The Government’s flagship scheme to encourage more people to save towards their retirement is well underway – but there’s still a distance to go. Here is our guide to auto-enrolment.
The Government estimates about seven million people are either not saving at all for retirement or not saving enough. Life expectancy is increasing and people are living longer in retirement, so the size of their pension pot will need to be greater to fund this. In addition, the Government may not be able to afford to keep State Pensions at their current level in the longer term.
New legal duties, from October 2012, require employers to automatically enrol their eligible jobholders into a qualifying pension scheme. The reform is being ‘staged’ over a six-year period, depending on the size of the employer.
Under the workplace pension reform, also known as ‘automatic enrolment’, all UK businesses will legally have to offer pensions to workers eligible for auto-enrolment by 2018. Employers will also have to contribute towards their worker’s retirement savings, although workers can choose to opt out of the scheme.
Eligible Employees. Automatic enrolment is a set of duties to make sure all eligible employees automatically become members of a qualifying pension scheme with a high enough level of contributions.
This means new responsibilities for the employer such as:
• Workforce assessment
• Provision and automatic enrolment into a qualifying scheme
• Facilitating opting out and refunds
• Record keeping
• Any employer with a PAYE scheme registered before 1 April 2012 will have enrolled their staff by April 2017
• Any employer with a PAYE scheme registered from 1 April 2012 will have enrolled their staff by February 2018
• Smaller businesses with between 50 and 249 employees have between 1 April 2014 and 1 April 2015 to automatically enrol all eligible workers into a workplace pension
Every employer will have to act to fulfil their new legal duties. If you are an employer, it is vital that you understand your new responsibilities.
Your first three steps are as follows:
1. Know your staging date – when to act
The date that the new law applies to your company is known as the ‘staging date’. This date is determined by the size of your largest PAYE scheme on 1 April 2012.
2. Assess your workforce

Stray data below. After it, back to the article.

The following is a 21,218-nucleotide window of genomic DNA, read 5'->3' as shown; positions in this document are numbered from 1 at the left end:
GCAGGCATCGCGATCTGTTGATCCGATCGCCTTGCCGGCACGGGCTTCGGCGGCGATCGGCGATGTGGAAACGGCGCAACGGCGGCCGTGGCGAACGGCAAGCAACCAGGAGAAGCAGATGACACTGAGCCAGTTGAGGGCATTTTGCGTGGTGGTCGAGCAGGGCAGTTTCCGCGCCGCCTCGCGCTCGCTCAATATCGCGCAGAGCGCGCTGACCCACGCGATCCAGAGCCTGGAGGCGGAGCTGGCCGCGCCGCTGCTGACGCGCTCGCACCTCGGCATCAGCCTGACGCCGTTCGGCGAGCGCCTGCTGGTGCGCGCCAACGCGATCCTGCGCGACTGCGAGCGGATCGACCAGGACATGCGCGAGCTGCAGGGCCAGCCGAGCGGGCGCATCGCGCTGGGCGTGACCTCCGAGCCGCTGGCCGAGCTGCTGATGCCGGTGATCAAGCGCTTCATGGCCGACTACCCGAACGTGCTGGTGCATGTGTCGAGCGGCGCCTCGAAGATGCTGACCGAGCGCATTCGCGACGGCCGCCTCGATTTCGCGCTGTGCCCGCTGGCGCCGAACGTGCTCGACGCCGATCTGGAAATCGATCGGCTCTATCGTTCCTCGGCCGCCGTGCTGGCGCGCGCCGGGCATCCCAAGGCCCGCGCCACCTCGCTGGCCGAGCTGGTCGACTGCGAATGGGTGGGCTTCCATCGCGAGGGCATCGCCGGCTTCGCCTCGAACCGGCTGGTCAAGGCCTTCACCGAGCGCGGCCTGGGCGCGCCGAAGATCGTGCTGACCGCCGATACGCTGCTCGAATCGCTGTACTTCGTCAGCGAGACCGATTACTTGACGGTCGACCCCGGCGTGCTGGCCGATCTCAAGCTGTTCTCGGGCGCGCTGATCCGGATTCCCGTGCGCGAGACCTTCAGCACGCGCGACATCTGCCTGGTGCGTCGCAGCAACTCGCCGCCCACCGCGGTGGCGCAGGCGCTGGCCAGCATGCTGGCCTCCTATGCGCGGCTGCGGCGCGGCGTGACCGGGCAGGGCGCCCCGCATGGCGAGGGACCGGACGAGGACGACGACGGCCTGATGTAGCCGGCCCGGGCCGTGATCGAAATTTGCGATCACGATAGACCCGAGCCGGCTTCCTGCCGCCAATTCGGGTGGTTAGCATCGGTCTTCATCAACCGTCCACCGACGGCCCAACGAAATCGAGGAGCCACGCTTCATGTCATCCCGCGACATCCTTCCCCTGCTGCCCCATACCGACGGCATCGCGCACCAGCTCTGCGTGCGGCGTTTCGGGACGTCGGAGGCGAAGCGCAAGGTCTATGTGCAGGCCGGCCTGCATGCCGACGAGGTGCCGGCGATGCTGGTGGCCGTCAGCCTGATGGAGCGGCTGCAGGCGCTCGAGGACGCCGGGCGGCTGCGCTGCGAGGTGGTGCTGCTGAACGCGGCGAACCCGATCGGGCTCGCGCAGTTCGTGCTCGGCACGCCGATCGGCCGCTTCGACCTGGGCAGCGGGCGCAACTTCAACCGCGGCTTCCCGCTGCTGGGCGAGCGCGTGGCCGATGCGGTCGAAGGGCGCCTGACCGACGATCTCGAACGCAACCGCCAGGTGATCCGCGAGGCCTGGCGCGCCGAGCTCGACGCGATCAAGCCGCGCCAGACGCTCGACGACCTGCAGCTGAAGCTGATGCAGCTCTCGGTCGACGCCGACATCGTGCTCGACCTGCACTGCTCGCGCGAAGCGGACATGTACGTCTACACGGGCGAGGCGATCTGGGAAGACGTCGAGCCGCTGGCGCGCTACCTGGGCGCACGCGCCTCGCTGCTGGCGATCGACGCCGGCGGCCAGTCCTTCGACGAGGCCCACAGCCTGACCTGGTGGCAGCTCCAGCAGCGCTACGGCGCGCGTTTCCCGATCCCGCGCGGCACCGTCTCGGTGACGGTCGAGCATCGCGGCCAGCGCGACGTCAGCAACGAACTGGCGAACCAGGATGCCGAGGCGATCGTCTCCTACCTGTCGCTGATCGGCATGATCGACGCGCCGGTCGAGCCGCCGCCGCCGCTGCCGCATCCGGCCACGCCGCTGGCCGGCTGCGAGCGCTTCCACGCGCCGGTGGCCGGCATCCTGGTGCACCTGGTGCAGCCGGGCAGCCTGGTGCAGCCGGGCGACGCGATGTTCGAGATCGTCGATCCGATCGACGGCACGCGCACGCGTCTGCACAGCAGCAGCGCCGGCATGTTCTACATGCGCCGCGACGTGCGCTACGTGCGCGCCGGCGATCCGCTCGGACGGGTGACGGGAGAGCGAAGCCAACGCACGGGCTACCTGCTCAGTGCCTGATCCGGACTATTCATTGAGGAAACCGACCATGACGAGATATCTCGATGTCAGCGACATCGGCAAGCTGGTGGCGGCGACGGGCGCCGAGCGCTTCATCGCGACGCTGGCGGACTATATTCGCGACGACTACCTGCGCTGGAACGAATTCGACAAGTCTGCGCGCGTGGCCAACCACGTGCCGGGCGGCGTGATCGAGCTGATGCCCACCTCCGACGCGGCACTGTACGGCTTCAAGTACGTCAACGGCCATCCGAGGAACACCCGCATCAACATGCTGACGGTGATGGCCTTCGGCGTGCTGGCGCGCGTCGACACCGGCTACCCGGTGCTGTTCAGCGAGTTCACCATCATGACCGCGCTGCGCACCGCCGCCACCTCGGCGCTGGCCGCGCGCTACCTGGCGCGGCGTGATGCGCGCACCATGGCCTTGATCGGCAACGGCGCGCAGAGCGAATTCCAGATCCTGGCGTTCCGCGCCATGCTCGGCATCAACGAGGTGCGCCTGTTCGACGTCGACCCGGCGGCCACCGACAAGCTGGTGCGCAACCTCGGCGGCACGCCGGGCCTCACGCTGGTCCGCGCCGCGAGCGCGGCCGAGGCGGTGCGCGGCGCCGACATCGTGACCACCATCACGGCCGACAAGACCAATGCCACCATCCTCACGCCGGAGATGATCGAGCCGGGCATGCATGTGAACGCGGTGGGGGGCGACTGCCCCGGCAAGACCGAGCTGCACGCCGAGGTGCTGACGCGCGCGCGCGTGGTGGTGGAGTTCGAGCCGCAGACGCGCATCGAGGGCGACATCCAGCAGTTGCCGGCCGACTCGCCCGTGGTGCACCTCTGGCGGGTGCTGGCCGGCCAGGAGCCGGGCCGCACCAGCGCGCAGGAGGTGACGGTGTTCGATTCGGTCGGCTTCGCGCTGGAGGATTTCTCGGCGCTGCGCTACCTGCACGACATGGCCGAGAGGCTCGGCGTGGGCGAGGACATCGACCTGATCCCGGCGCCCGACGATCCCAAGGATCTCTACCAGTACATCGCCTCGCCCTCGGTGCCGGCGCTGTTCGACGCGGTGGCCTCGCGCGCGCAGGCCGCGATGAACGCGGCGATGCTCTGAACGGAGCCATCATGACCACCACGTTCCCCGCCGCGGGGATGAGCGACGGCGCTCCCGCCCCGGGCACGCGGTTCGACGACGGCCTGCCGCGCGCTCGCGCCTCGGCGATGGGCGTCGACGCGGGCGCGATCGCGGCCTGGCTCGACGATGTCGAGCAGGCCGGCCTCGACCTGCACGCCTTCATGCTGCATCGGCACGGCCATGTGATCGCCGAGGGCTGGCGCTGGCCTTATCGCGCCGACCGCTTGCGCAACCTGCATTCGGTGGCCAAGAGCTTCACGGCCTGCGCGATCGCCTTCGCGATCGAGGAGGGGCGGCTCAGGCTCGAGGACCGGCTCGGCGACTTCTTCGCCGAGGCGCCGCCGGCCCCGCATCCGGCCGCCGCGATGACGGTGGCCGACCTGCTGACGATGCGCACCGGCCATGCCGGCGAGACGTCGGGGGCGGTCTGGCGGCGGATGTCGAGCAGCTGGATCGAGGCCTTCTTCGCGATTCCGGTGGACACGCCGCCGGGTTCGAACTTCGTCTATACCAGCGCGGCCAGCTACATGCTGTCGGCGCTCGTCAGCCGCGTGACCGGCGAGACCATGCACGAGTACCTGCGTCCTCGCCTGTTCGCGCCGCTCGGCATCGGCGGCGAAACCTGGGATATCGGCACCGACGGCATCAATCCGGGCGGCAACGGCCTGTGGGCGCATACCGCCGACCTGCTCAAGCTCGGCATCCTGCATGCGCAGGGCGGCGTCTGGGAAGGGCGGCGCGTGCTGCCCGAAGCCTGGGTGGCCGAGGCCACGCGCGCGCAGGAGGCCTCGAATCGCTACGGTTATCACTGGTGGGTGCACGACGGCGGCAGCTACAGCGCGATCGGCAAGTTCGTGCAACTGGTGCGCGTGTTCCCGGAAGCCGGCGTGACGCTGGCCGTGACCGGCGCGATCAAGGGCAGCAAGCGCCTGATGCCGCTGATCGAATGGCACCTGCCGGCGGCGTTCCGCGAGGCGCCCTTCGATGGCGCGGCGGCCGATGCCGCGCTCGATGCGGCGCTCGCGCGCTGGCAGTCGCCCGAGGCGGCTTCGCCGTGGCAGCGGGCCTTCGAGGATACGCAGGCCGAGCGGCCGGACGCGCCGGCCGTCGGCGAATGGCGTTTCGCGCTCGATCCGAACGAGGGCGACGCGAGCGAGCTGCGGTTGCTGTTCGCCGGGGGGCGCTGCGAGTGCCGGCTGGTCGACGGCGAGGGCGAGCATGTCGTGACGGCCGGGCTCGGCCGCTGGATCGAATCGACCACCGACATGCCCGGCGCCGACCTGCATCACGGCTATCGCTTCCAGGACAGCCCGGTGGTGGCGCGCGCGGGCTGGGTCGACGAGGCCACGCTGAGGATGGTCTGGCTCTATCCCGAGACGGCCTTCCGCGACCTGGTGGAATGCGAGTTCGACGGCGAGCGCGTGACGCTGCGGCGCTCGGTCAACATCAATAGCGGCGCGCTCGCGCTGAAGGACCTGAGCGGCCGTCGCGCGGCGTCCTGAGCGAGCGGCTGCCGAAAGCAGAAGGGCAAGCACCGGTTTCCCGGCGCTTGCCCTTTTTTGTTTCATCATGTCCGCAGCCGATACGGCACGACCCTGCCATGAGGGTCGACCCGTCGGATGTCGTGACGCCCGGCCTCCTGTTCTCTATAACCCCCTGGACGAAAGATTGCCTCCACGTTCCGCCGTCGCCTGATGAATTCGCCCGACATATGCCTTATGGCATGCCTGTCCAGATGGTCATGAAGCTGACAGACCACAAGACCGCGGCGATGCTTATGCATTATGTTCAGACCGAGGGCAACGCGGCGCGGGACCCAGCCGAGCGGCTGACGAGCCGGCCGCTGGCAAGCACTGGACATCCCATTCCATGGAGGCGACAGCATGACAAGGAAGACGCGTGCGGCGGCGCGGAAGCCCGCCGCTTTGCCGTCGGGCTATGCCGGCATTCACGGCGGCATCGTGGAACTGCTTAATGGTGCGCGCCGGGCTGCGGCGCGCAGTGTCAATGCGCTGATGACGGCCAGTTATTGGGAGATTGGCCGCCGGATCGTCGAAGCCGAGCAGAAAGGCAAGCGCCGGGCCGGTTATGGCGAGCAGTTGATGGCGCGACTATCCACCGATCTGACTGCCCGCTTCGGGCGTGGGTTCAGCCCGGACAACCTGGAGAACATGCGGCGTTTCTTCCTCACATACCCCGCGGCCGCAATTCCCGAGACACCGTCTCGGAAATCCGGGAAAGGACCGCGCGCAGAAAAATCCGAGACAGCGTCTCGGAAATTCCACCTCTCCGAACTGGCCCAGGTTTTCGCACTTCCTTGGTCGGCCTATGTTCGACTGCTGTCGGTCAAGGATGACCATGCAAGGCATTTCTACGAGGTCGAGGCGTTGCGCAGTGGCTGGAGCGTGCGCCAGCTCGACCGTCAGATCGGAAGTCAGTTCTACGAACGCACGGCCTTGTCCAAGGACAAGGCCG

Workers who will need to be automatically enrolled in a pension scheme called ‘eligible jobholders’
An eligible jobholder is:
• Aged between 22 and State Pension age
• Working or ordinarily working in the UK
• Earning above £10,000
You will need to assess who in your workforce is an eligible jobholder. You must automatically enrol eligible jobholders into a qualifying pension scheme and make contributions on their behalf to that pension scheme.
Workers who are not eligible jobholders will still have a right to opt into a pension scheme or a right to join one.
3. Review your pension arrangements
If you have an existing pension scheme for your workers, you may wish to consider enrolling all eligible jobholders into this scheme. To do this, your existing scheme will need to qualify as an automatic enrolment scheme.
If you do not have an existing pension scheme or you cannot use your existing pension scheme(s) for automatic enrolment, you will need to choose another pension scheme. In this case, all eligible jobholders will need to be automatically enrolled in your new pension scheme. If you need to select a qualifying pension scheme, you can choose from a number of pension providers, including the National Employment Savings Trust (NEST) which has a public service obligation to accept all employers that apply to it. To be a qualifying scheme, minimum contributions or above must be made or it must provide a minimum rate at which benefits will build up.
The need for employers to identify eligible jobholders and enrol these individuals onto a qualifying pension scheme is one distinct activity of automatic enrolment. In addition to this, there are also ongoing responsibilities and key activities. Employers should assess circumstances for employees on an ongoing basis to determine where circumstances have changed and enrolment to a qualifying pension scheme is due.
These circumstances could include but are not exhaustive of:
• The deferral date for the worker if using worker or eligible postponement
• The first day of employment
• The worker’s 22nd birthday
• The first day of a pay reference period
Each event is considered to be an assessment date, the date on which employers must assess the status of their worker to establish if they are considered to be an eligible jobholder and must be automatically enrolled in a qualifying pension scheme.
Opt Outs and Contribution Refunds
The ultimate goal is for every employee to be a member of a qualifying pension scheme and actively saving for their future and retirement. For certain individuals this isn’t always possible, and the time of automatic enrolment may have come at a difficult period or they may have alternative methods of saving available to them. For such individuals, there is the option to opt out of a pension scheme.
Postponement is an additional flexibility for employers that allows you to choose to postpone automatic enrolment for a period of your choice of up to three months.